The design of a project determines the performance requirements of the concrete in terms of the compressive strength needed and level of durability to withstand weather conditions. High-strength concrete is defined as having a compressive strength of 6,000 psi (40 MPa) or greater. The last couple of decades have seen a demand for stronger concrete. The Portland Cement Association reports that two buildings in Seattle, Washington were constructed using concrete that has a compressive strength of 19,000 psi.
In order to design high-strength concrete, research and time is put into optimizing and controlling each component of the mix. The concrete needs to have a lower water-cementitious material (W/C) ratio that is somewhere in the range of 0.23 to 0.35, and usually requires a superplasticizer admixture.
Moreover the high-strength concrete requires an aggregate that is durable and strong and is the optimal size and coarseness to ensure the ideal bond with the cement paste. Generally the mix will contain a mineral admixture such as silica fume or fly ash (Class C or F) to prevent free calcium hydroxide crystals from forming that can affect the strength of the concrete.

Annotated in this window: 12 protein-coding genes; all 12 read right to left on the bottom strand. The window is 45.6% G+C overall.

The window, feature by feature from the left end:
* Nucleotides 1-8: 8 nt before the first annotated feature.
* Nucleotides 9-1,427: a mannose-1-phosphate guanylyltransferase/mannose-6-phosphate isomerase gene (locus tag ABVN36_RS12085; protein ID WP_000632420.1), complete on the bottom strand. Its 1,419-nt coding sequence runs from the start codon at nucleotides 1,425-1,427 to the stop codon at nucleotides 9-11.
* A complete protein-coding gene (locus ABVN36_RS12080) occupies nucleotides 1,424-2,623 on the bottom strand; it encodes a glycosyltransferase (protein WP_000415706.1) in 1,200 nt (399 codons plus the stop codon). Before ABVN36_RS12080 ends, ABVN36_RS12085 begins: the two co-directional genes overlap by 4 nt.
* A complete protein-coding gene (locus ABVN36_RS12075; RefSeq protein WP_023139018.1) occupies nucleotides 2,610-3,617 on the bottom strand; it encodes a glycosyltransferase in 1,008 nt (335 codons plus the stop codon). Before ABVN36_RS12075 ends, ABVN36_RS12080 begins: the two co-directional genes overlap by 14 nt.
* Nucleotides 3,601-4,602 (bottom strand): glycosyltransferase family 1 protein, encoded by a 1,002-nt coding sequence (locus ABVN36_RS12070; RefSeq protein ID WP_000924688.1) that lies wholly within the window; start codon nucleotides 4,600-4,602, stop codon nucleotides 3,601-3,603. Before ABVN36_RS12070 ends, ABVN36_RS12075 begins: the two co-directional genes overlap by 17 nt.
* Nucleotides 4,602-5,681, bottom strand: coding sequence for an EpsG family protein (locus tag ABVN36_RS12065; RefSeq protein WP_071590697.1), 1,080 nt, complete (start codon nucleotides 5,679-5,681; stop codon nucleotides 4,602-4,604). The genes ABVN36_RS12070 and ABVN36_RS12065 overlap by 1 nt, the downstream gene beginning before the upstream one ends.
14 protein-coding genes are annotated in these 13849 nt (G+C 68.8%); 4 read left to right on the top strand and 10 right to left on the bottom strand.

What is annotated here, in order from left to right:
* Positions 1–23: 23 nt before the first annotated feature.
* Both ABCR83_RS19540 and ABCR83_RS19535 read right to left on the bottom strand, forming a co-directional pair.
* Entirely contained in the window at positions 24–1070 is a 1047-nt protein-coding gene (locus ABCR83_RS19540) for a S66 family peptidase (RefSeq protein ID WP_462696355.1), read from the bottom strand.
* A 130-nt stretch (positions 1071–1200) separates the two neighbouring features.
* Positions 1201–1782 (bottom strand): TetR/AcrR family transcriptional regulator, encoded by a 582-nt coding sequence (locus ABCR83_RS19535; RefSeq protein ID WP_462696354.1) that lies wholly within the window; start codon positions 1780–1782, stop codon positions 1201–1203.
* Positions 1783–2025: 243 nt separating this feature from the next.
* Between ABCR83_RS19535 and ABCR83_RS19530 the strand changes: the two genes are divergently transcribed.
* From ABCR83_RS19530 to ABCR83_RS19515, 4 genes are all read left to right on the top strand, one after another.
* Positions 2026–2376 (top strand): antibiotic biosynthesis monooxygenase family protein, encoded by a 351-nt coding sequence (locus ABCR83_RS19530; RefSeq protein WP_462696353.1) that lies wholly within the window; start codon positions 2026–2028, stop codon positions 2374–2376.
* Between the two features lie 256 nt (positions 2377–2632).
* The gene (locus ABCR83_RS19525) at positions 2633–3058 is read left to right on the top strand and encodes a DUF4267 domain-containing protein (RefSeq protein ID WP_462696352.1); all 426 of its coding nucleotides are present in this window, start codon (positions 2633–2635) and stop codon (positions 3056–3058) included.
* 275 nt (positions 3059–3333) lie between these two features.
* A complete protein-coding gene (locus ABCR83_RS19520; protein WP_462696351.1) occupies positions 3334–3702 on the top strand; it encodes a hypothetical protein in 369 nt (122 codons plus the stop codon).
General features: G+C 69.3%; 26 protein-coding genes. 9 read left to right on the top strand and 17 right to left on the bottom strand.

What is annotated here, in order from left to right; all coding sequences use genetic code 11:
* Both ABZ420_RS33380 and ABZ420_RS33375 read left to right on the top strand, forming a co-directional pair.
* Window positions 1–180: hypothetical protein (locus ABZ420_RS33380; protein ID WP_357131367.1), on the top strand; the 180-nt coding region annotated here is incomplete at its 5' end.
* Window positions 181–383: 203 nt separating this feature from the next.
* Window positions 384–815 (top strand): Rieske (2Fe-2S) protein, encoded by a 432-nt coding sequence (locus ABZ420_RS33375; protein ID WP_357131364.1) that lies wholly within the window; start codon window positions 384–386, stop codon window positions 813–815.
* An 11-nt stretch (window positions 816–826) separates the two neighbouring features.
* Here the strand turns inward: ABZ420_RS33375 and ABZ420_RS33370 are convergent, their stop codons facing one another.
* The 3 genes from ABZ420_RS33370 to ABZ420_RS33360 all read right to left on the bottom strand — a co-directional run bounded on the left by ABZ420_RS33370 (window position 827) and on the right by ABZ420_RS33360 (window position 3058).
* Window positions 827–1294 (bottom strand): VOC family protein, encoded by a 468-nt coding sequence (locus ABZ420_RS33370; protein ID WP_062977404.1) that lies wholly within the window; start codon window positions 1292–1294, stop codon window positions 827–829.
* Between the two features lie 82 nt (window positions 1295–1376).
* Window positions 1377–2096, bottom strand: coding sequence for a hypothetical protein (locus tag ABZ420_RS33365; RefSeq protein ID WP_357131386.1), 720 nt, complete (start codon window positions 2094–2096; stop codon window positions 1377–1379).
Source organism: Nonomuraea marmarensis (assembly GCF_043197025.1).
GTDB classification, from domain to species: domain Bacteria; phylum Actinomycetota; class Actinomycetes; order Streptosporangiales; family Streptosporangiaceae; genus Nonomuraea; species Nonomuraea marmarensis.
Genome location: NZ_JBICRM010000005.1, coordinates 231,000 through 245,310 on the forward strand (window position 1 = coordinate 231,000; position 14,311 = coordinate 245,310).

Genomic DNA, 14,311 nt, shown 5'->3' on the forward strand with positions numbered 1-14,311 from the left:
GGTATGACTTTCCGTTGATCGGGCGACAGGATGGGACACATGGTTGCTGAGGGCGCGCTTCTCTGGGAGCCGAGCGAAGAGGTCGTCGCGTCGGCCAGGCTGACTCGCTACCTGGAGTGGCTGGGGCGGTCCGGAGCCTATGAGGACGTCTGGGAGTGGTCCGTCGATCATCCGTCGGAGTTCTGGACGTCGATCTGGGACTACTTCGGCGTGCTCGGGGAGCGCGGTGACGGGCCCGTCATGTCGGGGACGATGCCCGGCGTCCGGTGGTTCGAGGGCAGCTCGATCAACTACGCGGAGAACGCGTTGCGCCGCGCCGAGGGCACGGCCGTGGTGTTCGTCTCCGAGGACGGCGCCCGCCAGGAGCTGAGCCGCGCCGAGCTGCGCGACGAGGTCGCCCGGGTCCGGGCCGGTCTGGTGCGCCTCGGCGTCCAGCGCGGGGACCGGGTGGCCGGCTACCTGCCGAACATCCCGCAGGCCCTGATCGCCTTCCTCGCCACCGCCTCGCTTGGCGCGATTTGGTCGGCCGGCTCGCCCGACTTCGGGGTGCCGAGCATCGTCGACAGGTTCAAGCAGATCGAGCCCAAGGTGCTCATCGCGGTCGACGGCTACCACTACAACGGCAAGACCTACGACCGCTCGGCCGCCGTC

There are many kinds of projects that require high-strength concrete such as the construction of long-span bridges and decks or projects that have unique architectural features. Without high-strength concrete, it would not be possible to construct the super tall skyscrapers of today. Another advantage to the stronger concrete is that columns can be made smaller but still be as supportive while offering more usable interior space.
Conco is taking a more active role in the Portland area with our expansion of high-quality commercial concrete services. We bring our years of experience delivering dependable services since 1959, and a vast portfolio of noteworthy and large-scale projects from throughout the Western U.S. Our work includes commercial, industrial, educational and multi-residential construction as well as public works projects.